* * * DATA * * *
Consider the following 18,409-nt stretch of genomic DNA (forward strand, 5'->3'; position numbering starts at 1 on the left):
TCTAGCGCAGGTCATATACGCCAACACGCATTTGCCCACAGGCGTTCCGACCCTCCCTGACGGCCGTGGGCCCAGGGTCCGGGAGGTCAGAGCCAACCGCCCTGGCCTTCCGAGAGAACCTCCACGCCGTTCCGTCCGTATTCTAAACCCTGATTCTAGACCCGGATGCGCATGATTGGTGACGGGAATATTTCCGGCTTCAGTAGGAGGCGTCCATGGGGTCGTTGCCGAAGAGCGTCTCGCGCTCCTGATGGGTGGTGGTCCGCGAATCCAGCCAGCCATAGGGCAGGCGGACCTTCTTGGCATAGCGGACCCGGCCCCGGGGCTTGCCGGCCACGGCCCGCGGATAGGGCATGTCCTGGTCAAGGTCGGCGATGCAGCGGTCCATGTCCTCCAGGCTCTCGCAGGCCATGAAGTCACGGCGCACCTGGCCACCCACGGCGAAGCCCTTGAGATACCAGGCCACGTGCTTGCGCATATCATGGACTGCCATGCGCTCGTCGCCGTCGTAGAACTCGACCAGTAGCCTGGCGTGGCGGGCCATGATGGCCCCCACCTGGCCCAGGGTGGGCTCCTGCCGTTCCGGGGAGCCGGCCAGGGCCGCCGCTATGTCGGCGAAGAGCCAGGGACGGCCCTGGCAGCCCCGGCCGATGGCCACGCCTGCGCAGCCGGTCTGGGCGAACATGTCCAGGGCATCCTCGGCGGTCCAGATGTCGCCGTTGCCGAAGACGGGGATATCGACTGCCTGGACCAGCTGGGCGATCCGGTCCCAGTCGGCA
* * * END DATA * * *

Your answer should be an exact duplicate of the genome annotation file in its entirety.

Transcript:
Consider the following 18,409-nt stretch of genomic DNA (forward strand, 5'->3'; position numbering starts at 1 on the left):
TCTAGCGCAGGTCATATACGCCAACACGCATTTGCCCACAGGCGTTCCGACCCTCCCTGACGGCCGTGGGCCCAGGGTCCGGGAGGTCAGAGCCAACCGCCCTGGCCTTCCGAGAGAACCTCCACGCCGTTCCGTCCGTATTCTAAACCCTGATTCTAGACCCGGATGCGCATGATTGGTGACGGGAATATTTCCGGCTTCAGTAGGAGGCGTCCATGGGGTCGTTGCCGAAGAGCGTCTCGCGCTCCTGATGGGTGGTGGTCCGCGAATCCAGCCAGCCATAGGGCAGGCGGACCTTCTTGGCATAGCGGACCCGGCCCCGGGGCTTGCCGGCCACGGCCCGCGGATAGGGCATGTCCTGGTCAAGGTCGGCGATGCAGCGGTCCATGTCCTCCAGGCTCTCGCAGGCCATGAAGTCACGGCGCACCTGGCCACCCACGGCGAAGCCCTTGAGATACCAGGCCACGTGCTTGCGCATATCATGGACTGCCATGCGCTCGTCGCCGTCGTAGAACTCGACCAGTAGCCTGGCGTGGCGGGCCATGATGGCCCCCACCTGGCCCAGGGTGGGCTCCTGCCGTTCCGGGGAGCCGGCCAGGGCCGCCGCTATGTCGGCGAAGAGCCAGGGACGGCCCTGGCAGCCCCGGCCGATGGCCACGCCTGCGCAGCCGGTCTGGGCGAACATGTCCAGGGCATCCTCGGCGGTCCAGATGTCGCCGTTGCCGAAGACGGGGATATCGACTGCCTGGACCAGCTGGGCGATCCGGTCCCAGTCGGCA